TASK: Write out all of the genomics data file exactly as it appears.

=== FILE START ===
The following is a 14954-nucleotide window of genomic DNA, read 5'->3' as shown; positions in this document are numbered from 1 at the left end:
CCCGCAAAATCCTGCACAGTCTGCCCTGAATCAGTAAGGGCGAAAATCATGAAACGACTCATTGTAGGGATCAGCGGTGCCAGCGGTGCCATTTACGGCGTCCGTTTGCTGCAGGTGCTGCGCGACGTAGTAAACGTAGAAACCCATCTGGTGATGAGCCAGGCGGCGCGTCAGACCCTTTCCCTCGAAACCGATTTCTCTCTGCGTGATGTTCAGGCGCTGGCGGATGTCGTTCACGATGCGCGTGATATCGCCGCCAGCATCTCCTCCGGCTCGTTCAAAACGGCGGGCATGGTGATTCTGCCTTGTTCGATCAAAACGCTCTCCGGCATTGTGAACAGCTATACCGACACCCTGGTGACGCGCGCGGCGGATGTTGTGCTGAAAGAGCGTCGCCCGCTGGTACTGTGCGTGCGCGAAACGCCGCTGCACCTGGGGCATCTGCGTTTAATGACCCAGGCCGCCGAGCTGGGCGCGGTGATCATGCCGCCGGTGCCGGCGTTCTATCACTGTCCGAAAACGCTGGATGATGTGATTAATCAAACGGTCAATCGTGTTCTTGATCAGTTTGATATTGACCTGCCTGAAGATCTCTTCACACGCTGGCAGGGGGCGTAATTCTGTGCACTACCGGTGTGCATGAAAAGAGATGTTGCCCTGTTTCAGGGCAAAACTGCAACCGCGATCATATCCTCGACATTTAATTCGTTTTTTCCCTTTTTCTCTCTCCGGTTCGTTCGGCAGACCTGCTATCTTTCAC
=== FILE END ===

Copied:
The following is a 14954-nucleotide window of genomic DNA, read 5'->3' as shown; positions in this document are numbered from 1 at the left end:
CCCGCAAAATCCTGCACAGTCTGCCCTGAATCAGTAAGGGCGAAAATCATGAAACGACTCATTGTAGGGATCAGCGGTGCCAGCGGTGCCATTTACGGCGTCCGTTTGCTGCAGGTGCTGCGCGACGTAGTAAACGTAGAAACCCATCTGGTGATGAGCCAGGCGGCGCGTCAGACCCTTTCCCTCGAAACCGATTTCTCTCTGCGTGATGTTCAGGCGCTGGCGGATGTCGTTCACGATGCGCGTGATATCGCCGCCAGCATCTCCTCCGGCTCGTTCAAAACGGCGGGCATGGTGATTCTGCCTTGTTCGATCAAAACGCTCTCCGGCATTGTGAACAGCTATACCGACACCCTGGTGACGCGCGCGGCGGATGTTGTGCTGAAAGAGCGTCGCCCGCTGGTACTGTGCGTGCGCGAAACGCCGCTGCACCTGGGGCATCTGCGTTTAATGACCCAGGCCGCCGAGCTGGGCGCGGTGATCATGCCGCCGGTGCCGGCGTTCTATCACTGTCCGAAAACGCTGGATGATGTGATTAATCAAACGGTCAATCGTGTTCTTGATCAGTTTGATATTGACCTGCCTGAAGATCTCTTCACACGCTGGCAGGGGGCGTAATTCTGTGCACTACCGGTGTGCATGAAAAGAGATGTTGCCCTGTTTCAGGGCAAAACTGCAACCGCGATCATATCCTCGACATTTAATTCGTTTTTTCCCTTTTTCTCTCTCCGGTTCGTTCGGCAGACCTGCTATCTTTCAC